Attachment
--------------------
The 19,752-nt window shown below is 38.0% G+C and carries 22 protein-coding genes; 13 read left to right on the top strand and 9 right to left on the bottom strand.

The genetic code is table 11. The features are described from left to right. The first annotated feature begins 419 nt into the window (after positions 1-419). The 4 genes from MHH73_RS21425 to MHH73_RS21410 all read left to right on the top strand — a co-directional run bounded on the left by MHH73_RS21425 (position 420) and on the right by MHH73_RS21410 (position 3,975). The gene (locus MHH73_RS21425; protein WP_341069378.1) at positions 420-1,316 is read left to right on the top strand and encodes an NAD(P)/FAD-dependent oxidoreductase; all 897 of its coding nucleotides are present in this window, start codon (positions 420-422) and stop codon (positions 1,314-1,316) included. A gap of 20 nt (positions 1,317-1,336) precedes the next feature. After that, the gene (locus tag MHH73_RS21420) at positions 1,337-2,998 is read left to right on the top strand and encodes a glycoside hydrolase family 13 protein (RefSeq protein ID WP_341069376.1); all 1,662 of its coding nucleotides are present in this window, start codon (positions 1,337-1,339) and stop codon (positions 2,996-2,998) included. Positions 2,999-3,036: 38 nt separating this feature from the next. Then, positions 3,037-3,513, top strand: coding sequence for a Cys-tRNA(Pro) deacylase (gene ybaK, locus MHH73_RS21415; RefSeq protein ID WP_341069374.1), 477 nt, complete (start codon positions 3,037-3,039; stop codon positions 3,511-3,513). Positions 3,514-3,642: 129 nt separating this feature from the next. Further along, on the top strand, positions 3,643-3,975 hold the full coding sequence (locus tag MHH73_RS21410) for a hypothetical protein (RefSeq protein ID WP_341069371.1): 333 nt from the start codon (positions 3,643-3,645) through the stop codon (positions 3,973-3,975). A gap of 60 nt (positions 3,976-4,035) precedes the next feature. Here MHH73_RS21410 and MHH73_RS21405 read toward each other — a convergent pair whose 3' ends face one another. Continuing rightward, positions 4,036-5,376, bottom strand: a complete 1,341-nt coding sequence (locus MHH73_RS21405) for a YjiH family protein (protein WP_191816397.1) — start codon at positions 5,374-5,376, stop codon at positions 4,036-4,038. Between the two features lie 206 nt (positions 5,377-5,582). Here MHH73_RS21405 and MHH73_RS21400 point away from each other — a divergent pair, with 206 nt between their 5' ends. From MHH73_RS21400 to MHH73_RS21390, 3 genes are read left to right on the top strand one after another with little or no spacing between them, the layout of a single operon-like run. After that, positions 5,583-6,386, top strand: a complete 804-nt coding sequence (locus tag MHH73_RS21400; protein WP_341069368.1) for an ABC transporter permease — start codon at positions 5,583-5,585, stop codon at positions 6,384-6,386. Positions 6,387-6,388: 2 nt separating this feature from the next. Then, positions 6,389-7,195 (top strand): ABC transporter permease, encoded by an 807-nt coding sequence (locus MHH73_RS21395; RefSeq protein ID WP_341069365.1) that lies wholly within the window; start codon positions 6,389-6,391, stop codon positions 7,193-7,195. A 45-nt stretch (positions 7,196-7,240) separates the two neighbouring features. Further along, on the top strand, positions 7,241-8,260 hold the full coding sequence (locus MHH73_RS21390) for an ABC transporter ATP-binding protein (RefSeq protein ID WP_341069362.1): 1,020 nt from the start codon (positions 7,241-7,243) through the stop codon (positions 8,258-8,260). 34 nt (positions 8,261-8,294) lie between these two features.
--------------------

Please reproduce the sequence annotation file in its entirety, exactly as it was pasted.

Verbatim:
The 19,752-nt window shown below is 38.0% G+C and carries 22 protein-coding genes; 13 read left to right on the top strand and 9 right to left on the bottom strand.

The genetic code is table 11. The features are described from left to right. The first annotated feature begins 419 nt into the window (after positions 1-419). The 4 genes from MHH73_RS21425 to MHH73_RS21410 all read left to right on the top strand — a co-directional run bounded on the left by MHH73_RS21425 (position 420) and on the right by MHH73_RS21410 (position 3,975). The gene (locus MHH73_RS21425; protein WP_341069378.1) at positions 420-1,316 is read left to right on the top strand and encodes an NAD(P)/FAD-dependent oxidoreductase; all 897 of its coding nucleotides are present in this window, start codon (positions 420-422) and stop codon (positions 1,314-1,316) included. A gap of 20 nt (positions 1,317-1,336) precedes the next feature. After that, the gene (locus tag MHH73_RS21420) at positions 1,337-2,998 is read left to right on the top strand and encodes a glycoside hydrolase family 13 protein (RefSeq protein ID WP_341069376.1); all 1,662 of its coding nucleotides are present in this window, start codon (positions 1,337-1,339) and stop codon (positions 2,996-2,998) included. Positions 2,999-3,036: 38 nt separating this feature from the next. Then, positions 3,037-3,513, top strand: coding sequence for a Cys-tRNA(Pro) deacylase (gene ybaK, locus MHH73_RS21415; RefSeq protein ID WP_341069374.1), 477 nt, complete (start codon positions 3,037-3,039; stop codon positions 3,511-3,513). Positions 3,514-3,642: 129 nt separating this feature from the next. Further along, on the top strand, positions 3,643-3,975 hold the full coding sequence (locus tag MHH73_RS21410) for a hypothetical protein (RefSeq protein ID WP_341069371.1): 333 nt from the start codon (positions 3,643-3,645) through the stop codon (positions 3,973-3,975). A gap of 60 nt (positions 3,976-4,035) precedes the next feature. Here MHH73_RS21410 and MHH73_RS21405 read toward each other — a convergent pair whose 3' ends face one another. Continuing rightward, positions 4,036-5,376, bottom strand: a complete 1,341-nt coding sequence (locus MHH73_RS21405) for a YjiH family protein (protein WP_191816397.1) — start codon at positions 5,374-5,376, stop codon at positions 4,036-4,038. Between the two features lie 206 nt (positions 5,377-5,582). Here MHH73_RS21405 and MHH73_RS21400 point away from each other — a divergent pair, with 206 nt between their 5' ends. From MHH73_RS21400 to MHH73_RS21390, 3 genes are read left to right on the top strand one after another with little or no spacing between them, the layout of a single operon-like run. After that, positions 5,583-6,386, top strand: a complete 804-nt coding sequence (locus tag MHH73_RS21400; protein WP_341069368.1) for an ABC transporter permease — start codon at positions 5,583-5,585, stop codon at positions 6,384-6,386. Positions 6,387-6,388: 2 nt separating this feature from the next. Then, positions 6,389-7,195 (top strand): ABC transporter permease, encoded by an 807-nt coding sequence (locus MHH73_RS21395; RefSeq protein ID WP_341069365.1) that lies wholly within the window; start codon positions 6,389-6,391, stop codon positions 7,193-7,195. A 45-nt stretch (positions 7,196-7,240) separates the two neighbouring features. Further along, on the top strand, positions 7,241-8,260 hold the full coding sequence (locus MHH73_RS21390) for an ABC transporter ATP-binding protein (RefSeq protein ID WP_341069362.1): 1,020 nt from the start codon (positions 7,241-7,243) through the stop codon (positions 8,258-8,260). 34 nt (positions 8,261-8,294) lie between these two features.